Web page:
Thursday, December 07, 2006

Soto Ayam with Baby Bella & Tofu Wontons

I love the food blogging community. Not only are there plenty of excellent food bloggers, but there are incredible readers who provide much inspiration. From time to time, someone will send me a recipe, asking me to give it a try or make it vegetarian. Since I always love a challenge, I truly enjoy these requests.

A few weeks ago, someone sent me a link to this recipe for Soto Ayam. Soto Ayam is a traditional Indonesian soup that usually includes chicken and peanuts. My original thought was to just use the broth, and include some fresh veggies. But as I was standing in the grocery store, I saw some lovely baby portabella mushrooms and knew in which direction I needed to head.

The tofu and mushrooms, touched with fresh lemon zest and ginger, are a winning combination, and when added to this exotically-flavored broth, make a perfect dish. This is a recipe that any fan of East Asian cuisine will enjoy and appreciate.

Soto Ayam with Baby Bella Tofu Wontons

Soto Ayam with Baby Bella & Tofu Wontons
1 (14oz) pkg extra-firm tofu
2 cloves garlic
1 tbsp fresh ginger, minced
2 scallions, white parts only, diced
2 c diced baby portabella mushrooms
zest of 1 lemon
2 tsp soy sauce
1/2 tsp sesame oil
1 tsp chili garlic sauce (optional)
1 tsp cornstarch
1/4 tsp salt
2 pkgs wonton skins

Soto Ayam
4 cups vegetable stock
2 tsp soy sauce
1 1/2 tbsp light molasses
2 tbsp fresh lemon juice
2 cloves garlic, minced
3 tbsp extra-crunchy peanut butter

Prepare wontons first. Remove tofu from package and drain. Wrap tofu in paper towels; place on a plate, cover with cutting board with canned goods on top. Let drain about 30 minutes. Place into food processor with ginger, garlic, and scallions. Process until well combined. Place into large bowl with remaining wonton ingredients. Fold into wontons, following directions on back of wonton skin package. Recipe makes 48 wontons. Reserve 12-18 for soup. The rest can be frozen by placing onto a baking sheet and placed into the freezer until frozen, then stored in plastic bags until needed.
In a large saucepan, add stock, soy sauce, molasses, lemon juice, and garlic. Bring to a boil, lower heat, and allow to simmer for 10 minutes. Whisk in peanut butter, bring to a boil, and boil for 3 minutes. Drop in wontons, and boil for 5-8 minutes, until tender. Serve and enjoy!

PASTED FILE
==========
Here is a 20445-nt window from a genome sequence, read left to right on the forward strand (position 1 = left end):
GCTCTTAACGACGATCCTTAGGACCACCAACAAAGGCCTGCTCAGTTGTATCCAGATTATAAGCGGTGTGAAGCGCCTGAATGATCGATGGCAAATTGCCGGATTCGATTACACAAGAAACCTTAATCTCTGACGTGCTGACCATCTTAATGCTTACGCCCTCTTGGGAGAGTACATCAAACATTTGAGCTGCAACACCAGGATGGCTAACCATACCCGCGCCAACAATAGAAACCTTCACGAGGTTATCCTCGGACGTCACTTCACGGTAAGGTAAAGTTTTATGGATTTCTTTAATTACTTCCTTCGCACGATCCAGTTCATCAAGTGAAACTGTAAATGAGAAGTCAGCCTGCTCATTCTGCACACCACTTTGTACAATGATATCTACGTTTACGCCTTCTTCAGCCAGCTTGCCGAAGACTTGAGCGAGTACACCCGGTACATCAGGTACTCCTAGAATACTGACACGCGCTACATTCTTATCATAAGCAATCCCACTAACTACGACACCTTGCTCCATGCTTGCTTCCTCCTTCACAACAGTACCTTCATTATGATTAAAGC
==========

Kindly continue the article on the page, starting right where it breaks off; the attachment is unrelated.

Anonymous said...

Oh my this sounds good enough to make me grateful for more freezing weather *grin*. During our recent cold snap I made nothing but hot or spicy soups, stews and chowders with various hot peppers, cayenne powder, chili pastes, chili powders, curry powders, curry pastes, masalas, smokey hot paprikas, Vietnamese sweet and hot pastes, tumeric etc.

You're very ambitious. I don't think I'd make my own wontons, but other than that, I'll be making this sometime soon, with perhaps an addition of Thai mint basil (not sure of the correct botanical name). I find it a perfect topping for these scrumptious Asian-style soups.

Susan Voisin said...

Lovely photo! I like how you caught the steam rising. Oh, and the recipe looks great too!

Anonymous said...

i'm always amazed by how you present your dishes. i love how you've dished up your soto ayam wontons and i am particularly interested in knowing how you've created the green little curl you've topped it with. (spring onion??)

Fiber said...

Pony - thanks for the inspiration. The wontons are actually very easy to make, and took me about 20 minutes to make all 48, which isn't too bad. And you're right about the thai basil - it would be a tasty addition.

SusanV - thanks! You can't see the steam as much as I intended, but you get the idea. =)

Caoricci - thanks for the compliments! The curls are spring onion, sliced thinly and then I run the back of my knife across them. They curl just like ribbon if you don't press too hard.

Vanessa said...

I agree with SusanV - lovely photo (as always!) What a wonderful recipe too - can't wait to try one of these blustery days.

Anonymous said...

I always add an extra hot pepper or couple shots of Tabasco to my soup when I think I'm coming down with a cold.

Suddenly I can breathe! And I'm told the sweating is good for colds too, something about the toxins being sweated out of you. I don't know why I look for more excuses to enjoy these soups; great taste should be enough.

There's another soup I like putting lots of Tobasco or cayenne in, but only do it for me. Try it in the milky clam chowder. Sensational.

Anonymous said...

thanx for the great tip fiber!! i'll definitely try it out some time :)

Anonymous said...

the original soto ayam recipe actually doesn't contain peanuts at all. it's usually made of chicken broth with traditional spices like coriander, cumin, tumeric, galanga, lemongrass, etc. The soup is clear & consisted of mung bean noodles, chicken, scallions, potato crisp, sliced cooked egg.
i didn't mean to critize you though, just a little note since i grew up in indonesia :)